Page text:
Whenever I travel everyone always asks me about the news in the country I travel to. Okay, okay, that’s a lie. What they do ask is “What’s it like over there?”. I use that as an excuse to tell them about my view on different issues and to thrust different news articles upon them.
So, to give my dear relatives a break, I’ve decided to introduce a new feature on my blog. In every “What’s the news like over there?” post I will, at the very least, post an excerpt from an article I find on the political, social or pop culture issues in the country I’m currently residing in. I will always hyperlink the title of the article to the original post.
Enough chit-chat. Here’s the article.
“The indictment of a former Chinese army captain and four Taiwanese military men on spy charges this month comes amid cuts in military spending and planned reductions in the size of the armed forces…Analysts and some military experts in Taiwan say the latest indictment rekindles concerns that the growing trade ties between the two historical foes has made Taiwanese officers softer targets for China’s espionage efforts. The debate around the military’s role in Taiwan and the recurring spy scandals have implications beyond the Taiwan Strait, with analysts and experts saying it potentially puts in question the willingness of the U.S. to entrust Taiwan with military technology and knowledge…According to Tsai Huang-liang, a Democratic Progressive Party lawmaker who sits on the Foreign Affairs and National Defense Committee, from 2013 to early March last year, Taiwan has unearthed 15 cases of Chinese espionage; of those, 90% involved active or retired members of the military…“As part of your military training, you are told that the enemy is China and that’s who you are preparing to fight against.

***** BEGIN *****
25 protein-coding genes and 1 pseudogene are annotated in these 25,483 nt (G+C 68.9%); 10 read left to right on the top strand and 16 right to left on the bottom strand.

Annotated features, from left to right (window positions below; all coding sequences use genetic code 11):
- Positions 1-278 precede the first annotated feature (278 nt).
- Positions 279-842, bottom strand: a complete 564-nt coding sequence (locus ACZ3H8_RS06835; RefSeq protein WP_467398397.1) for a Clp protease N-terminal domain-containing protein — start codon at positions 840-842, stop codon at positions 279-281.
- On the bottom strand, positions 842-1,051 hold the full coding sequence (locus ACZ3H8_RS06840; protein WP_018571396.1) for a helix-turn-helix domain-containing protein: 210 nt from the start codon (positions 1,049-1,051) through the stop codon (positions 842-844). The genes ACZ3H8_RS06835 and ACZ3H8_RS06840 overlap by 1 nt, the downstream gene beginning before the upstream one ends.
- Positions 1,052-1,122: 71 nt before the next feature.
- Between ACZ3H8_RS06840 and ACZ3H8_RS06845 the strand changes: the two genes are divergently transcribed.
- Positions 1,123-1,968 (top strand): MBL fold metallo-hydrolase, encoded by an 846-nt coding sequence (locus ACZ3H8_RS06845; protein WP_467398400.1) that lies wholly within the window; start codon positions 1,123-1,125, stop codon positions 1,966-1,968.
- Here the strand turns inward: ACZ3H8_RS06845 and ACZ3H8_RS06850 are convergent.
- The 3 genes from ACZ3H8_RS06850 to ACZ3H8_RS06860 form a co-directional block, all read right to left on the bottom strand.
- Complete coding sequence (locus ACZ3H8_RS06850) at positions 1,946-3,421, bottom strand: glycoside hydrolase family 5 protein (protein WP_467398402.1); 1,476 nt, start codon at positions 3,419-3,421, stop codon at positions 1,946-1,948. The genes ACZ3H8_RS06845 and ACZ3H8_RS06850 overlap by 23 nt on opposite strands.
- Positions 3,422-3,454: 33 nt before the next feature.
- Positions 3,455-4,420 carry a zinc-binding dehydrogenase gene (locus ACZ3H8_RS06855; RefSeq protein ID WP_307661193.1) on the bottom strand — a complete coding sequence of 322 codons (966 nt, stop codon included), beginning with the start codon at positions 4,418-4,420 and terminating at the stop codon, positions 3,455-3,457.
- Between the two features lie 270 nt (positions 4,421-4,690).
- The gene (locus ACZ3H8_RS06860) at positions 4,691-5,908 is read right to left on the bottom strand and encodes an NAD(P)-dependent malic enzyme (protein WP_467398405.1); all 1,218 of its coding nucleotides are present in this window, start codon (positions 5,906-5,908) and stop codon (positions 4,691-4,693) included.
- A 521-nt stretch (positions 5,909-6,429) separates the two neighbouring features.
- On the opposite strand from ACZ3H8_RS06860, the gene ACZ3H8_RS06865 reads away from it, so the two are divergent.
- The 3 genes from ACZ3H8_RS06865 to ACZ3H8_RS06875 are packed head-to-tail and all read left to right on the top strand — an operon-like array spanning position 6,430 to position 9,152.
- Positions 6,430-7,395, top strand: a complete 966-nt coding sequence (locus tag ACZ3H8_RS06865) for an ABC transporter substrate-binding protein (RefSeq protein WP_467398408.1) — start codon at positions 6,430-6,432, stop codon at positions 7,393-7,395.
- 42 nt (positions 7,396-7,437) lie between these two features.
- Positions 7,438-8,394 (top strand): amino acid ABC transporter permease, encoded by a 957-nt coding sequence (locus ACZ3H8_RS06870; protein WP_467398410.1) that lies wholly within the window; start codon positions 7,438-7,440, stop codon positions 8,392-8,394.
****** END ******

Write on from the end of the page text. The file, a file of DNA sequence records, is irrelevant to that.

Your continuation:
Yet at the same time, the ranking government leaders are becoming friendlier with the so-called enemy. This creates confusion for the military of their place in the society,” said Arthur Hong, an adjunct professor at Taiwan’s National Defense University.…Beijing still views Taiwan as a renegade province to be taken back, by force if needed. A desire for reunification with China, rather than independence, plays a role in the motivation of some member of Taiwan’s military to go on China’s payroll, some analysts say.”